II. STANDARD OF REVIEW

The Association seeks to intervene as a matter of right pursuant to Federal Rule of Civil Procedure 24(a), or, in the alternative, permissively pursuant to Rule 24(b). Mot. at 6.

Federal Rule of Civil Procedure 24(a) provides that “on timely motion, ” a court must allow a party to intervene if it

claims an interest relating to the property or transaction that is the subject of the action, and is so situated that disposing of the action may as a practical matter impair or impede the movant’s ability to protect its interest, unless existing parties adequately represent that interest.

Fed. R. Civ. P. 24(a)(2). In assessing a motion to intervene as of right, a court must consider the motion’s timeliness, whether the movant “claims an interest relating to the property or transaction which is the subject of the action, ” whether the movant “is so situated that the disposition of the action may as a practical matter impair or impede [its] ability to protect [its] interest, ” and whether the movant’s interest “is adequately represented” by the existing parties to the litigation. Fund for Animals, Inc. v. Norton, 322 F.3d 728, 731 (D.C. Cir. 2003) (citation omitted). A party seeking to intervene as of right must additionally establish standing under Article III of the Constitution. Id. At 731–32.

Pursuant to Federal Rule of Civil Procedure 24(b), “on timely motion, ” a court may permit a party to intervene if it “has a claim or defense that shares with the main action a common question of law or fact.” Fed.R.Civ.P. 24(b)(1)(B). In determining whether permissive intervention is appropriate, a court “must consider whether the intervention will unduly delay or prejudice the adjudication of the original parties’ rights.” Fed.R.Civ.P. 24(b)(3). Permissive intervention is “inherently discretionary, ” EEOC v. Nat’l Children’s Ctr., Inc., 146 F.3d 1042, 1046 (D.C. Cir. 1998), and a court may deny a motion for permissive intervention even if the movant has met all of the requirements of Rule 24(b), id. at 1048.

III. ANALYSIS

While the Court sympathizes with the Association members who failed to timely assert Pigford claims, the Association’s motion to intervene in this litigation fails on every score. The Court agrees with the defendant that the Association’s first claim is plainly barred by Pigford II, which unequivocally extinguished the right of any Pigford claimant to receive a determination on the merits of a claim outside of the claims process created by Pigford II.[7] See Order and Judgment ¶¶ 1, 18–19, Pigford II, No. 08-mc-0511 (D.D.C. Oct. 27, 2011), ECF No. 231. The Association’s motion suffers from a more fundamental defect, however. In order to intervene as of right, the Association must establish that it has Article III standing. Fund for Animals, Inc., 322 F.3d at 731–32. As alluded to by the defendant, Def.’s Opp’n at 5 n.1; see also Def.’s Opp’n at 5–6, the Association’s standing to pursue its first claim is far from evident.[8]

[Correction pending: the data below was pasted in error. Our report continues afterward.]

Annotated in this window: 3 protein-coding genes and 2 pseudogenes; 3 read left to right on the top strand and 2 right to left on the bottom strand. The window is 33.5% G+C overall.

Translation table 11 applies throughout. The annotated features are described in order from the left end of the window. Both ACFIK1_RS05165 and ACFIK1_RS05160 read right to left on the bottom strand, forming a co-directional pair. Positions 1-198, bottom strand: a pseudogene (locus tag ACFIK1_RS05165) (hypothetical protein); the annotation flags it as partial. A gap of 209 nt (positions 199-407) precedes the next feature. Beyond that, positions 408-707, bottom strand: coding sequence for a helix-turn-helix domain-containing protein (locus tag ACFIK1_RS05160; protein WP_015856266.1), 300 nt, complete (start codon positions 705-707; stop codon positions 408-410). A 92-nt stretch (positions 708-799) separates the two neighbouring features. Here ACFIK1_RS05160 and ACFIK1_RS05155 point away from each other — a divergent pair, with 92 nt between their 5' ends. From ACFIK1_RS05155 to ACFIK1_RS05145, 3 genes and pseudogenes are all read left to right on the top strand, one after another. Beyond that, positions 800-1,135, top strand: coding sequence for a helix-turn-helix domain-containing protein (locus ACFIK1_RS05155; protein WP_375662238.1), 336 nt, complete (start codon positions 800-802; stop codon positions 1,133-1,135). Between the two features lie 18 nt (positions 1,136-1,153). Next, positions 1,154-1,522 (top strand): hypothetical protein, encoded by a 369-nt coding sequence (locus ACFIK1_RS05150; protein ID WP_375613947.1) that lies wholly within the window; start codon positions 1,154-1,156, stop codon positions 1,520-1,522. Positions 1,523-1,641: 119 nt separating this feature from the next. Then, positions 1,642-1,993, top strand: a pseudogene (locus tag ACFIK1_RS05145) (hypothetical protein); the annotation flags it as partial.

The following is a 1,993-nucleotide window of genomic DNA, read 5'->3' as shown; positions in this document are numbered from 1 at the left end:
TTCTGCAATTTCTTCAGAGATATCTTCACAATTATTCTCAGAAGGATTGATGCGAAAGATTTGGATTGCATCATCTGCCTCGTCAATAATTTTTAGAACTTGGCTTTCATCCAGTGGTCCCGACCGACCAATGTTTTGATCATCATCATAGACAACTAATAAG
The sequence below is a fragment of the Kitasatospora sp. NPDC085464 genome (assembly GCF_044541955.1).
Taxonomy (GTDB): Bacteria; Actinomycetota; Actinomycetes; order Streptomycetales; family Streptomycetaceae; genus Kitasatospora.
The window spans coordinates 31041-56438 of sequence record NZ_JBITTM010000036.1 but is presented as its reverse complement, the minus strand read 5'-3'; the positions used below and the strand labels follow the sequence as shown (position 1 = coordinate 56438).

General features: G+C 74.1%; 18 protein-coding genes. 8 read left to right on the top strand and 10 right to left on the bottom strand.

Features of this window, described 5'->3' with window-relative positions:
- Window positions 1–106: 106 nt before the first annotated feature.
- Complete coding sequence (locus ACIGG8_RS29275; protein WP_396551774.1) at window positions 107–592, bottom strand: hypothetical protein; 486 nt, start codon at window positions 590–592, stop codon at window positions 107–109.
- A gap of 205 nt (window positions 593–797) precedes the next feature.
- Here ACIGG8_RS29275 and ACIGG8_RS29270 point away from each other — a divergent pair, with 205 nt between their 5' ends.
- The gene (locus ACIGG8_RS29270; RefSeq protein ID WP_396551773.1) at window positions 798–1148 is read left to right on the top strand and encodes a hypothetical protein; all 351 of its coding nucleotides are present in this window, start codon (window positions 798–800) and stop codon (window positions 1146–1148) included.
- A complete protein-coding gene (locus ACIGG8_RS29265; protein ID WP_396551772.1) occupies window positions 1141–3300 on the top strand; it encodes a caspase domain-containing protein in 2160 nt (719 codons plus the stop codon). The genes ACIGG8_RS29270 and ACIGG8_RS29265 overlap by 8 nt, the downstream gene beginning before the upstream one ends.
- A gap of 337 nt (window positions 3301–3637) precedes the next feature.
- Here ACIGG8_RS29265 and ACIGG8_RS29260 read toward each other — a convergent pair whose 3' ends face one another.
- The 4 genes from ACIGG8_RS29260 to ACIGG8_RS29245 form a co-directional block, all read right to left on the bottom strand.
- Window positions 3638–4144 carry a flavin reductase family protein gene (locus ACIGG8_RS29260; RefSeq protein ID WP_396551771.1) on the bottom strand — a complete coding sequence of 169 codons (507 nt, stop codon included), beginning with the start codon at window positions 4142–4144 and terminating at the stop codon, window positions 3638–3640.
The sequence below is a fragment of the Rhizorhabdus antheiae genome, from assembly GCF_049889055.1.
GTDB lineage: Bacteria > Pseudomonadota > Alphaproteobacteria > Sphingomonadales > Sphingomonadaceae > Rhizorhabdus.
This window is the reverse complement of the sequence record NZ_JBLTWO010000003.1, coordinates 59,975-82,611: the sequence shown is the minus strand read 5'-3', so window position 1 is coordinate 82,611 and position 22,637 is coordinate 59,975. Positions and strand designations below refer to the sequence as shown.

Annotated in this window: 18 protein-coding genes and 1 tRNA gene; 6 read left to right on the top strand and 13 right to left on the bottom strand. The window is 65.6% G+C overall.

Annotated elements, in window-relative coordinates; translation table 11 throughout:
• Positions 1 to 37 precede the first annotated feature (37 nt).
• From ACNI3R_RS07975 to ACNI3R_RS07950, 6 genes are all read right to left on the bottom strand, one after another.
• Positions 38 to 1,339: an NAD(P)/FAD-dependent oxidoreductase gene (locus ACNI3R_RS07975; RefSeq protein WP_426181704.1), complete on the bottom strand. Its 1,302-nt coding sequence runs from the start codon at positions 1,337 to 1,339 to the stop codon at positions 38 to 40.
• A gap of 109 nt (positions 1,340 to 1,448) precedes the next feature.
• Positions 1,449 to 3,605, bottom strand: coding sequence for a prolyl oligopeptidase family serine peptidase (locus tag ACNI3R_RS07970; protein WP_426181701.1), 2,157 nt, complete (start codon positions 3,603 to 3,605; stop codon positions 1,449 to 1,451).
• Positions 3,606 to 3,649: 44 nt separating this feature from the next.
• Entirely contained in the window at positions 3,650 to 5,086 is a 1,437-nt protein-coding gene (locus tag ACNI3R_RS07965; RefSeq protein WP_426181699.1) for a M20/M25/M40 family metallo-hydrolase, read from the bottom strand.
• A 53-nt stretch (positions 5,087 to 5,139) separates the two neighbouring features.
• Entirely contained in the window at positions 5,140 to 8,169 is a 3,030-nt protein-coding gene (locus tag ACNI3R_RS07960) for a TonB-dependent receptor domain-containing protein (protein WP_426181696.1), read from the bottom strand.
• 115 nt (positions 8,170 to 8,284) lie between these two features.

“‘The irreducible constitutional minimum of standing contains three elements: (1) injury-in-fact, (2) causation, and (3) redressability.’” Nat’l Ass’n of Home Builders v. EPA, 667 F.3d 6, 11 (D.C. Cir. 2011) (citation omitted). “‘Thus, to establish standing, a litigant must demonstrate a personal injury fairly traceable to the [opposing party’s] allegedly unlawful conduct [that is] likely to be redressed by the requested relief.’” Id. (citation omitted). “The absence of any one of these three elements defeats standing.” Newdow v. Roberts, 603 F.3d 1002, 1010 (D.C. Cir. 2010). An association has standing to bring suit on behalf of its members if “(a) its members would otherwise have standing to sue in their own right; (b) the interests it seeks to protect are germane to the organization’s purpose; and (c) neither the claim asserted nor the relief requested requires the participation of individual members in the lawsuit.” Nat’l Ass’n of Home Builders, 667 F.3d at 12 (citation and internal quotation marks omitted).

In its proposed complaint, the Association asserts that it